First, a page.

Friday, September 16, 2022

Russia’s Battered Army Has No Quick Fix in Ukraine (VIDEO)

 At the Wall Street Journal, "Kyiv’s counterattack tests Moscow’s forces and raises stakes for Kremlin at home":

Russian forces sent fleeing by Ukraine’s recent counterattack are attempting to establish defensive positions and regain their footing. It is a difficult pivot even under ideal conditions, and so far Moscow’s forces show signs of struggling to adapt.

Battlefield setbacks are just one challenge facing the Kremlin as it tries to secure its territorial gains in Ukraine and fend off nascent criticism at home. Kyiv’s forces this month have retaken dozens of settlements and more than 3,500 square miles of Russian-controlled ground in the northeastern Kharkiv region, according to government officials.

Ukraine continued attacking Russian-held territory on Friday, hitting the easternmost parts of the Kharkiv region and other parts of eastern Ukraine. They hope to capitalize on those gains to advance their offensive in the southern city of Kherson. Attacks on government buildings in Kherson and the eastern city of Luhansk killed two Moscow-installed officials, local Russia-backed authorities said.

On the battlefield over recent weeks, Russia has lost hundreds of heavy military vehicles, including over 100 tanks, according to open-source intelligence reports. It also lost several pieces of classified electronic-warfare equipment that are now in the hands of Western-allied forces. Many Russian soldiers—in the thousands, by some estimates—have either surrendered or will become prisoners of war.

Ukraine’s advance will also allow its rockets to hit targets deeper within Russian-controlled areas, potentially in occupied parts of Ukraine such as Crimea and in Russia itself.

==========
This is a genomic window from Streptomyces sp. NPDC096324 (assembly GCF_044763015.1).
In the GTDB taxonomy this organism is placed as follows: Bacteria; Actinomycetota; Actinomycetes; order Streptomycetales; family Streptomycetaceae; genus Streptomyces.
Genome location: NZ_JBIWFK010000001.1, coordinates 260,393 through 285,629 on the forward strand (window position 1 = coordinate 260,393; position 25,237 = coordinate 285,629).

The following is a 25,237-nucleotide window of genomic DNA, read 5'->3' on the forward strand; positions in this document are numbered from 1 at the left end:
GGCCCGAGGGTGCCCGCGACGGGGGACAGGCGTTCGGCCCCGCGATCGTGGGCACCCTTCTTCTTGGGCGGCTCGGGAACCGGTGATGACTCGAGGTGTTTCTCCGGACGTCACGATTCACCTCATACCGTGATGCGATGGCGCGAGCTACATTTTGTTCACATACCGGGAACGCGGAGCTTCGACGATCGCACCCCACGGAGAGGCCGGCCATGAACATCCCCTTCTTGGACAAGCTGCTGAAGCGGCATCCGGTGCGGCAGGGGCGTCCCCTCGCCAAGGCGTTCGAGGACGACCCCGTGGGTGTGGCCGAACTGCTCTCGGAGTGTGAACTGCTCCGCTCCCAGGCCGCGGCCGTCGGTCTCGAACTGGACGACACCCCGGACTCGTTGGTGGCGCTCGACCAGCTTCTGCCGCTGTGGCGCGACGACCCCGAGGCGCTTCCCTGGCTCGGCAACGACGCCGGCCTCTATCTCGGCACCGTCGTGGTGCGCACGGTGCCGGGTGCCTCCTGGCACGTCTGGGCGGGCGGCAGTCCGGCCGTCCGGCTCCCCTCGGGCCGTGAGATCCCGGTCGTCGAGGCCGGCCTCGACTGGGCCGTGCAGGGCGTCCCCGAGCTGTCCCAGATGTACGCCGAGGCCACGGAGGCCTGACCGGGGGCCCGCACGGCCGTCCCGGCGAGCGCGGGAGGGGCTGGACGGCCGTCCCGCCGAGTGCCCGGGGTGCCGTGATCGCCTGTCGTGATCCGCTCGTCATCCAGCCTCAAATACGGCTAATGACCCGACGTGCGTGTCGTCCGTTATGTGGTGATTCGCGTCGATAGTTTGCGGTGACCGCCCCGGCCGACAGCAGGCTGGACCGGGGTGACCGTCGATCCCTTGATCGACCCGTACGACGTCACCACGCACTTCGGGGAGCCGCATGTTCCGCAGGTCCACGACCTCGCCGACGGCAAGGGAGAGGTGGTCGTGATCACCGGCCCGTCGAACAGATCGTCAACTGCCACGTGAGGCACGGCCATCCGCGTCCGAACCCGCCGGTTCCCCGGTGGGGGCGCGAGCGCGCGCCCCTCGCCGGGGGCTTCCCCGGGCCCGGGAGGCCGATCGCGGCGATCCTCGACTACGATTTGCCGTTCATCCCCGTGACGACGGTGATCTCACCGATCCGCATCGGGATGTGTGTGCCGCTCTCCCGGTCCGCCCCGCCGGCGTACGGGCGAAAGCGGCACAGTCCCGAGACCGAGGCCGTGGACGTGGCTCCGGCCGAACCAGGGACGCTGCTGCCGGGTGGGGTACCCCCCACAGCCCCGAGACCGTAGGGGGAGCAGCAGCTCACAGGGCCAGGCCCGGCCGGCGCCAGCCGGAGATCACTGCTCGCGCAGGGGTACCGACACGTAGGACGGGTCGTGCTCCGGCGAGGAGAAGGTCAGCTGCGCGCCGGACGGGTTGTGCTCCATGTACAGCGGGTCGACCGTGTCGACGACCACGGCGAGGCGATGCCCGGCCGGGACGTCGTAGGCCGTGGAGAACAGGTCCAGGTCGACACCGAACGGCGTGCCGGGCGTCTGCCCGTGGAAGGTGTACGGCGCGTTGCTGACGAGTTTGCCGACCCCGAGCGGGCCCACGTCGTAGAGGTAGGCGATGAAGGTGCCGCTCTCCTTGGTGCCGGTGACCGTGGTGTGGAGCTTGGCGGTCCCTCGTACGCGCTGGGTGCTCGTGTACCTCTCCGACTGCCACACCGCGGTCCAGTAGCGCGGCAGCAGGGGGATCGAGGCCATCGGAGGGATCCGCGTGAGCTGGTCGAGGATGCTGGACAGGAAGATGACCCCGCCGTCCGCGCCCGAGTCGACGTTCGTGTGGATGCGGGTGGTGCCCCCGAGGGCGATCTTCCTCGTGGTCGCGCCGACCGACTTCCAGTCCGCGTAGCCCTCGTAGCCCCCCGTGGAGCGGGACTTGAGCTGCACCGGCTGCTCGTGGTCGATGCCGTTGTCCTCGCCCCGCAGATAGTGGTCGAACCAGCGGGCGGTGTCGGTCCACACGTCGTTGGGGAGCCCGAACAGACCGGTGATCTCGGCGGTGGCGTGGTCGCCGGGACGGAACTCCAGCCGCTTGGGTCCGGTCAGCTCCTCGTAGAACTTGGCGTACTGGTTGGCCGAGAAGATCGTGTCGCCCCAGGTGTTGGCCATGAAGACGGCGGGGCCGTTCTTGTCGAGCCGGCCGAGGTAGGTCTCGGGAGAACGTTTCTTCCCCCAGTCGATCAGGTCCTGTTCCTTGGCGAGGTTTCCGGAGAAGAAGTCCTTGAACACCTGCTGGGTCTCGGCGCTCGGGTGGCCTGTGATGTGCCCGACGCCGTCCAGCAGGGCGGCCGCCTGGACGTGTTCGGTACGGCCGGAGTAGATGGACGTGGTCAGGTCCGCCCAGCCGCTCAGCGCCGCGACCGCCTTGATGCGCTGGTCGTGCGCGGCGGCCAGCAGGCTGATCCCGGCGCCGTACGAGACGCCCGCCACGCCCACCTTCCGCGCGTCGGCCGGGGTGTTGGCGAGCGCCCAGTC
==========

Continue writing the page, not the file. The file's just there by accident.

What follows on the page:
Within Russia, criticisms of President Vladimir Putin and his regime remain limited but are growing. Spreading wariness about the war could limit Mr. Putin’s options for responding, such as a limited mobilization or a draft, which under Russian law likely would require an outright declaration of war.

“We gave up the strategic initiative,” said Vladimir Soloviev, a popular host on state-run television this week.

Russian TV pundits acknowledged Ukraine’s successes in its counteroffensive, which they credited to U.S. intelligence, Western weapons and even fighters from the North Atlantic Treaty Organization disguised as mercenaries. They showed clips alleging cruel punishment of Russian sympathizers by Ukrainian forces in retaken areas as supposed proof of Ukrainians’ Nazi-like nature.

Russia still retains significant forces deployed in and around Ukraine and vast stores of weaponry and ammunition, giving it the potential to react and hit back. While Kyiv has seized the initiative in routing some of Moscow’s front-line troops, it is far from uprooting all Russian forces occupying its territories.

Ukraine could also face more opposition in pushing further into Russian-controlled regions, military analysts say. Kyiv’s recent gains near Kharkiv, in the northeast, were achieved using surprise and by finding weak points in Russia’s long and thinly protected front line, according to soldiers involved in the fight. Achieving such surprise again may be difficult and Ukrainian forces are advancing into regions where Russian forces are more dug-in than near Kharkiv.

Eastern parts of Ukraine under pro-Russian occupation since 2014 have been bound more closely to Moscow, so Kyiv’s forces may receive less support from local populations there than they have so far.

“I think it does become somewhat harder for the Ukrainians going forward,” said Dmitry Gorenburg, a Russian military expert at CNA, a defense-research organization in Arlington, Va. As the area Russia is defending shrinks, its ratio of forces to territory should rise, he said.

Working against Russia is low morale, an inflexible military command structure and equipment that has proved to be poorly maintained. Energized Ukrainian forces, who have shown themselves to be nimble in battle, are using new and well-kept equipment...